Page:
I'm pretty sure you're thinking of Kit-Kats, which are produced in a ridiculous array of flavors for the Japanese market (and sometimes pop up at Mitsuwa). You can also get them on ebay or jlist.com. I don't believe Twix are marketed in Japan.

                                                                                                  1. re: Delucacheesemonger

                                                                                                    Yep, sounds like Kit-Kats... and we're certainly grateful for them!

                                                                                                  2. re: Japanecdote


                                                                                                    Didn't know it was an American product. If so, that's interesting.

                                                                                                    1. re: arktos

                                                                                                      The popular-in-American sriracha with the rooster on the bottle (Huy Fong brand) is made in America.

                                                                                                      1. re: mpjmph

                                                                                                        Huy Fong is the name of the ship that the founder of the company was rescued by when he left Vietnam in a fishing boat. He's a genuine American success story, started with nothing, and now with what is arguably a highly successful brand name.

                                                                                                      2. re: arktos

                                                                                                        If I were going to live in another country, I think I'd take a lot of Huy Fong sriracha with me. Wouldn't want to take chances...

                                                                                                    2. When we visit from Canada I always pick up goldfish for the kids, there are a lot more varieties available in the US than here. The kids love the baby ones, pretzel and s'more goldfish. I look for Ghiradelli brownie mixes, again different flavours available down there. If we're near a Trader Joe's I check the most recent thread here for ideas on what to try. And always as much booze as we're allowed, so much cheaper there!

                                                                                                      1. there was a great article years ago in the Wall Street Journal about the underground passage of food products around the world -- it tracked a business traveler who carried stuff from the US to England, picked up stuff to take to a colleague at the next meeting in Munich, where an exchange was made for someone in Asia, where a shopping trip was made to take back to someone in the States.

                                                                                                        It was an interesting (and realistic) look at how much food we all drag with us around the world -- to cure the cravings of an expat, as gifts, etc, etc., etc.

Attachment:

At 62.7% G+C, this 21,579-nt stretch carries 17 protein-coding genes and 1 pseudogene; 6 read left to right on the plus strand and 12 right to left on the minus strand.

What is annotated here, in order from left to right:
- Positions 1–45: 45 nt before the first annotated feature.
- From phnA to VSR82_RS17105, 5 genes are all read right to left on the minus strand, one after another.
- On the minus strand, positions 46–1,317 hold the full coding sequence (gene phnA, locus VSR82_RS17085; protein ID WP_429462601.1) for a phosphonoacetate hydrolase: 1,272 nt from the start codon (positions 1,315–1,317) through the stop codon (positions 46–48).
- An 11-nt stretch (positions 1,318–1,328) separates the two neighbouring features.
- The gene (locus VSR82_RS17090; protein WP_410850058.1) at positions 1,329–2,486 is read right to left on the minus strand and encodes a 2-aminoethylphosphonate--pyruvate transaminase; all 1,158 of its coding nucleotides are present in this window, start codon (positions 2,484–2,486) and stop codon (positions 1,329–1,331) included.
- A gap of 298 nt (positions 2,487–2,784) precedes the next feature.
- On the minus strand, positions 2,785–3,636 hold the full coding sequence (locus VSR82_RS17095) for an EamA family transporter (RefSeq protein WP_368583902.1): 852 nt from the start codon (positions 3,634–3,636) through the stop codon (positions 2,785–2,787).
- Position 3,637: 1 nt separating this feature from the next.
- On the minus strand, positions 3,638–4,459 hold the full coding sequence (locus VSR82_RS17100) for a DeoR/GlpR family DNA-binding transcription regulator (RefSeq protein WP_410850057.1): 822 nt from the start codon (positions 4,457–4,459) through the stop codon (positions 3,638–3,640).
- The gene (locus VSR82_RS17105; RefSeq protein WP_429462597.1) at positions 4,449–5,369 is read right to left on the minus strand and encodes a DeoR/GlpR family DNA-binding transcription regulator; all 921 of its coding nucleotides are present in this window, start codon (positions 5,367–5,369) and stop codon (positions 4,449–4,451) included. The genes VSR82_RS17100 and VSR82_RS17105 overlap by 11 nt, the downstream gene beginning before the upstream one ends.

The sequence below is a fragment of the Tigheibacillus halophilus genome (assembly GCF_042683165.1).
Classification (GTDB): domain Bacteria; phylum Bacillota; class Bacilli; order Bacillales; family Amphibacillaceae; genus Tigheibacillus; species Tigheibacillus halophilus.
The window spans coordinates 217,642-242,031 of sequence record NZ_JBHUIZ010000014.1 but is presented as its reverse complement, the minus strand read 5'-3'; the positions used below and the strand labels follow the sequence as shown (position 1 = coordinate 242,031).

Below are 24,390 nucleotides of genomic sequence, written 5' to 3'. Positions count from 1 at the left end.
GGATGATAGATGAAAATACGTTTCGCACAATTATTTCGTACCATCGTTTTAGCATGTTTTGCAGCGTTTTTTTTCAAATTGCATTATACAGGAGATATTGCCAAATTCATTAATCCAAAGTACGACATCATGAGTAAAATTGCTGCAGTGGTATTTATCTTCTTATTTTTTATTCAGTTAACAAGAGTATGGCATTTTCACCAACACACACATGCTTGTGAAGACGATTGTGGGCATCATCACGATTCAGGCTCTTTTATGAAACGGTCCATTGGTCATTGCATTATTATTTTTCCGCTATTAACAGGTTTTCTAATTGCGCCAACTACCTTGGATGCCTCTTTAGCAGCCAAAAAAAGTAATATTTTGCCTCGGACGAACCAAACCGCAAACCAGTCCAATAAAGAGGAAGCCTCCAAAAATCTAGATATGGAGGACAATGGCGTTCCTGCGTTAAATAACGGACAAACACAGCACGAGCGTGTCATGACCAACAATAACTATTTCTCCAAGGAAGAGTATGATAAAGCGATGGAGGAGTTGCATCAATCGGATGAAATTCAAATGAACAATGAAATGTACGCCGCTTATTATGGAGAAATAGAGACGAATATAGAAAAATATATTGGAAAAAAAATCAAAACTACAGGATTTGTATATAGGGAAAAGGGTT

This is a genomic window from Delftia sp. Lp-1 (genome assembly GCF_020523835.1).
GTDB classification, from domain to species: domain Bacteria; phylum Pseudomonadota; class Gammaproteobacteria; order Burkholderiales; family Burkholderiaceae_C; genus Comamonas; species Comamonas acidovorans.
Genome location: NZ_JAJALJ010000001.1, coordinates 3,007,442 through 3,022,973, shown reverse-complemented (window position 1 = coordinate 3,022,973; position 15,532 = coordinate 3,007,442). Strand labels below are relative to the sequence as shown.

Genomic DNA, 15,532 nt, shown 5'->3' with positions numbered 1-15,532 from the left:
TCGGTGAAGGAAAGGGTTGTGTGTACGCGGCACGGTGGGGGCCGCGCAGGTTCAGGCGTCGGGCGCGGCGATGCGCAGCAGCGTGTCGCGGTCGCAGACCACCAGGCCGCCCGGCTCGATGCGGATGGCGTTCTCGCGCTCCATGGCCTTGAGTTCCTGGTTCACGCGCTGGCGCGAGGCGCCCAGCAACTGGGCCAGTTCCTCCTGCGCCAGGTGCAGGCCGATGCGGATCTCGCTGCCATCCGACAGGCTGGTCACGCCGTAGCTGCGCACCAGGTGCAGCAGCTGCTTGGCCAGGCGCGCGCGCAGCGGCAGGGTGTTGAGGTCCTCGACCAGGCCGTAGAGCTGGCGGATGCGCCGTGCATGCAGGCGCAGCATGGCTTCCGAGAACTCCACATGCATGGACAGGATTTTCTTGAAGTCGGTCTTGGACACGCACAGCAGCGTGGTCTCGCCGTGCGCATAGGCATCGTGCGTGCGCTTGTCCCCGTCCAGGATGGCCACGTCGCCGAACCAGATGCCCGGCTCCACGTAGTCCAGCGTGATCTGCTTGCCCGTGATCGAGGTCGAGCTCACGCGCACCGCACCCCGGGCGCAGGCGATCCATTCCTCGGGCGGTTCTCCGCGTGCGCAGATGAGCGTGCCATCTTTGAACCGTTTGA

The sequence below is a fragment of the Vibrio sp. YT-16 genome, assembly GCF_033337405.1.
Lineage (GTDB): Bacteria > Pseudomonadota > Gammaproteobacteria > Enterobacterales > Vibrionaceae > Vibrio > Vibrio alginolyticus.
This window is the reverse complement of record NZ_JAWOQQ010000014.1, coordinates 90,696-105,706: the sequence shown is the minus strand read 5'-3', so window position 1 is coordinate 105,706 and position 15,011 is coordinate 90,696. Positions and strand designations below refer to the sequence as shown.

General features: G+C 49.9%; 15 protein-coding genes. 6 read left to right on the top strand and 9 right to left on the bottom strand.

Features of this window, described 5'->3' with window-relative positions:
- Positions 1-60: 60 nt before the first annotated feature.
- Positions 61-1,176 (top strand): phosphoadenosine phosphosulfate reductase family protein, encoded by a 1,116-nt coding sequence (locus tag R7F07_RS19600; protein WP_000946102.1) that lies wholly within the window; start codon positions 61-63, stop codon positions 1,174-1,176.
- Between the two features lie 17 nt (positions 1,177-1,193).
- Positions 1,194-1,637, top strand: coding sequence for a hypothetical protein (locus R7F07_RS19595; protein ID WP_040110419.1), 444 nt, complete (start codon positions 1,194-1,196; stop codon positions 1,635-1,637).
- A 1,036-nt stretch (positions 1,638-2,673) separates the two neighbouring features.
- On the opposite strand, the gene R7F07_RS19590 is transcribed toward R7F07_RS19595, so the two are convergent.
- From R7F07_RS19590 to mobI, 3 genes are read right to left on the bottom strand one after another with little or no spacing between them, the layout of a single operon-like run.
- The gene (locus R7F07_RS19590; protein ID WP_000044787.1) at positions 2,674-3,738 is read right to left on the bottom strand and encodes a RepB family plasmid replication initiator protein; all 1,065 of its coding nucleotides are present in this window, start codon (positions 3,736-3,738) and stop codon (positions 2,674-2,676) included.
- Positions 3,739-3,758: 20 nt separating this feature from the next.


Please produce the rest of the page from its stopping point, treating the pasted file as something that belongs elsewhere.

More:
1. Rotel canned tomatoes!!! There is nothing comparable to that in Canada.

                                                                                                          1. Real maple syrup,choc chips in morsels & minis(for pancakes- stopped ferrying pancake mixes with all those chemicals now that I've got a GREAT pancake recipe!) and chocolate Rice krispies for my son, honeynut cheerios for my daughter, all to India. On occasion, genuine Parmigiano hunks. Either more things are available here or we've learned to adapt but the list has reduced over past few years.. As my DH says, enjoy what we get in each country thoroughly, don't try to have stuff in either when it's too much a stretch....

                                                                                                            6 Replies
                                                                                                            1. re: madmaya

                                                                                                              Will you share your pancake recipe? I made lousy ones just yesterday. Have a new bottle of Grade B maple syrup that's crying out for really good pancakes. Gracias.

                                                                                                              1. re: pine time

                                                                                                                Sorry for the late response! Here goes: Whisk 2 cups (9 oz) all purpose flour with 1/4 cup granulated sugar, 21/2 tsp baking powder, 1/2 tsp baking soda, 1/2 tsp salt. Then whisk together 2 cups buttermilk(I've subbed diluted yogurt) with 2 eggs and 3 Tbs melted butter. Pour into dry stuff, whisk all together MAXIMUM 15 rounds, leave one minute or so and you're good to go! Comes out as fluffy as the boxed stuff without the chemicals... hardest part is to stop whisking it smooth .. enjoy! P.S: sprinkled mini choc chips are a must here :)